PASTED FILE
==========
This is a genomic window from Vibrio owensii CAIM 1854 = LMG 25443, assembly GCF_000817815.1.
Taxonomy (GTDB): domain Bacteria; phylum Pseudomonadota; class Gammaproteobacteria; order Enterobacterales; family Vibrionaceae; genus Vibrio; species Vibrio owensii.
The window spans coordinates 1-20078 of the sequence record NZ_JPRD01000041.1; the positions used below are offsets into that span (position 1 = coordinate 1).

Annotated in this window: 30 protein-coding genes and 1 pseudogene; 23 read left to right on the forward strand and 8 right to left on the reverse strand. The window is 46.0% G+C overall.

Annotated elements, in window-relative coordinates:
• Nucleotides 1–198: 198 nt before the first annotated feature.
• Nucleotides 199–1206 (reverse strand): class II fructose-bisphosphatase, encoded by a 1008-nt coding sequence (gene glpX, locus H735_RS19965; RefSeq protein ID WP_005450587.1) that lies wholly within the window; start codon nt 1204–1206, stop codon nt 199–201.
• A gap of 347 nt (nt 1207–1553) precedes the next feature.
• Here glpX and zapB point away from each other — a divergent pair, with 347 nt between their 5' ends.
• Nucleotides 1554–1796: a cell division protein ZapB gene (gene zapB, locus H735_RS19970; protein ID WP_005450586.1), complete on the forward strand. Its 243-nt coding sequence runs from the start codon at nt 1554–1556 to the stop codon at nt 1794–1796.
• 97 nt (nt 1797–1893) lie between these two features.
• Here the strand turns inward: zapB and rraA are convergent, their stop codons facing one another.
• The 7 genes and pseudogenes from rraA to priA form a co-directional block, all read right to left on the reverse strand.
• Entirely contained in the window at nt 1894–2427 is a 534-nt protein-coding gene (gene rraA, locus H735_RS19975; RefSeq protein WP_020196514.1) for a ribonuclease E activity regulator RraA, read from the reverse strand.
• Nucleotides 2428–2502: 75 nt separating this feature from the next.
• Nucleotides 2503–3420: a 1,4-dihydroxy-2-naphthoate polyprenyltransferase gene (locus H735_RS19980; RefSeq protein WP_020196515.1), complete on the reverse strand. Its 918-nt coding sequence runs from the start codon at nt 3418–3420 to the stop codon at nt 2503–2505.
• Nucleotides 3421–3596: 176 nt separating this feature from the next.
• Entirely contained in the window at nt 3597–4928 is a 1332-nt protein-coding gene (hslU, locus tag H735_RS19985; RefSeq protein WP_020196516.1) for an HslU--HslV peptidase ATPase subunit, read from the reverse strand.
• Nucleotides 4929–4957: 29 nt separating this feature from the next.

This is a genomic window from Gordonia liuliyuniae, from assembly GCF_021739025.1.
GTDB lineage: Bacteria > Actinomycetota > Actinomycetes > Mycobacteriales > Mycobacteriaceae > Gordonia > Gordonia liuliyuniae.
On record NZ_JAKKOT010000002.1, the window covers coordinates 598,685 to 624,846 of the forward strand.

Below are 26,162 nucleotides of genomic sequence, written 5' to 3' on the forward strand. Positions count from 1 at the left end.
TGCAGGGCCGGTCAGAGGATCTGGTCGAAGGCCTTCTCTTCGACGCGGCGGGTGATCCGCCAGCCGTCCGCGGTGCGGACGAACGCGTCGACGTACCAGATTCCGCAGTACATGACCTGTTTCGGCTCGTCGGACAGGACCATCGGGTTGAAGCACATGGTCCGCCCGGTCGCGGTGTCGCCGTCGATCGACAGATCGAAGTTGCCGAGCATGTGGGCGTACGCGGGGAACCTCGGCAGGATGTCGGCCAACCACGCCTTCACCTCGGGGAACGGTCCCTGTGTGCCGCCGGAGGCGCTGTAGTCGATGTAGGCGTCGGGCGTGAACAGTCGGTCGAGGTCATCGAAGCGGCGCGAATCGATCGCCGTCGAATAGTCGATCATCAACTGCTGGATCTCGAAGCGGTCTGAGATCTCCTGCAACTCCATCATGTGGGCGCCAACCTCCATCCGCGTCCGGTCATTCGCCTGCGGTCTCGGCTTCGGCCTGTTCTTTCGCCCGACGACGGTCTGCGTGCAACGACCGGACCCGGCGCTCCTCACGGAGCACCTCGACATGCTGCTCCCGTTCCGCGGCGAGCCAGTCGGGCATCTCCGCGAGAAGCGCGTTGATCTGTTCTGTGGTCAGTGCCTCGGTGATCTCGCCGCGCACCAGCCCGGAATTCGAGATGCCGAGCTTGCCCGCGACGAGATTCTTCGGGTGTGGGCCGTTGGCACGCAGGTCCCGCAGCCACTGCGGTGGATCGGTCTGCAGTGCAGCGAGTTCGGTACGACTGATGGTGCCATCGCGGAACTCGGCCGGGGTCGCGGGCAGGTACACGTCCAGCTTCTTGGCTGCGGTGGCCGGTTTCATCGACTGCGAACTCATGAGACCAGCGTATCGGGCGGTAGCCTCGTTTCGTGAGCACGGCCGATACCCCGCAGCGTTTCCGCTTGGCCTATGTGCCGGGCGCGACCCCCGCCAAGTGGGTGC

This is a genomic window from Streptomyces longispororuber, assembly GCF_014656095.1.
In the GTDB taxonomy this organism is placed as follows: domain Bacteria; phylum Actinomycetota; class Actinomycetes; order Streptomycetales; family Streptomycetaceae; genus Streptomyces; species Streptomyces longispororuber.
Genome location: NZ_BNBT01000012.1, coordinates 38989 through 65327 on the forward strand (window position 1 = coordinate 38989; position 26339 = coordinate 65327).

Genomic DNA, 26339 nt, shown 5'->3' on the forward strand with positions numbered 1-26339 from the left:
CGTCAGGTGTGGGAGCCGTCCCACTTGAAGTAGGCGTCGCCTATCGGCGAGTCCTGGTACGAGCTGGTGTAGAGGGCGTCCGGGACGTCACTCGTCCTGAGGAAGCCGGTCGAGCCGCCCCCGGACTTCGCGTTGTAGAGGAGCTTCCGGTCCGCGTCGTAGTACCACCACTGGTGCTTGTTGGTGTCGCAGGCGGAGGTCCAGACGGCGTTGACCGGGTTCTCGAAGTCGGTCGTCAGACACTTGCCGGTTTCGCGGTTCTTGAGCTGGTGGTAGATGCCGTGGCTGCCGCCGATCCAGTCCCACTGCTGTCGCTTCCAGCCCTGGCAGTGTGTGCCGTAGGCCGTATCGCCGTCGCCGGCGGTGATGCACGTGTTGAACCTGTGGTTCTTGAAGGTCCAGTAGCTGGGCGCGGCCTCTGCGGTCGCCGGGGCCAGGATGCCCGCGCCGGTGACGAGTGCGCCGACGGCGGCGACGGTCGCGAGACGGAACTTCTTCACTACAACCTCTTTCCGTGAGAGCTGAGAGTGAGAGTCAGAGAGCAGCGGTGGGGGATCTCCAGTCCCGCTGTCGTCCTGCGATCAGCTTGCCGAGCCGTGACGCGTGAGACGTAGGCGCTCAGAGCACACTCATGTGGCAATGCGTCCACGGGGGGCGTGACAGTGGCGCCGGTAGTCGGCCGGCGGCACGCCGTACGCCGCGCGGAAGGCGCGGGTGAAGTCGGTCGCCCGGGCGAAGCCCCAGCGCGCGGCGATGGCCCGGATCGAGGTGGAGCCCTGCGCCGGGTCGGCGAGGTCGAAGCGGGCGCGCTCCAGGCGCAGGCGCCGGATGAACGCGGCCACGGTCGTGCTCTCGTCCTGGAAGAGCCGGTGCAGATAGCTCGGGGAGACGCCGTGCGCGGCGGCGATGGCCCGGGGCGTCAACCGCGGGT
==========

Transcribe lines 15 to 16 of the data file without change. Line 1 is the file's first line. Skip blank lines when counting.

• Nucleotides 2428–2502: 75 nt separating this feature from the next.
• Nucleotides 2503–3420: a 1,4-dihydroxy-2-naphthoate polyprenyltransferase gene (locus H735_RS19980; RefSeq protein WP_020196515.1), complete on the reverse strand. Its 918-nt coding sequence runs from the start codon at nt 3418–3420 to the stop codon at nt 2503–2505.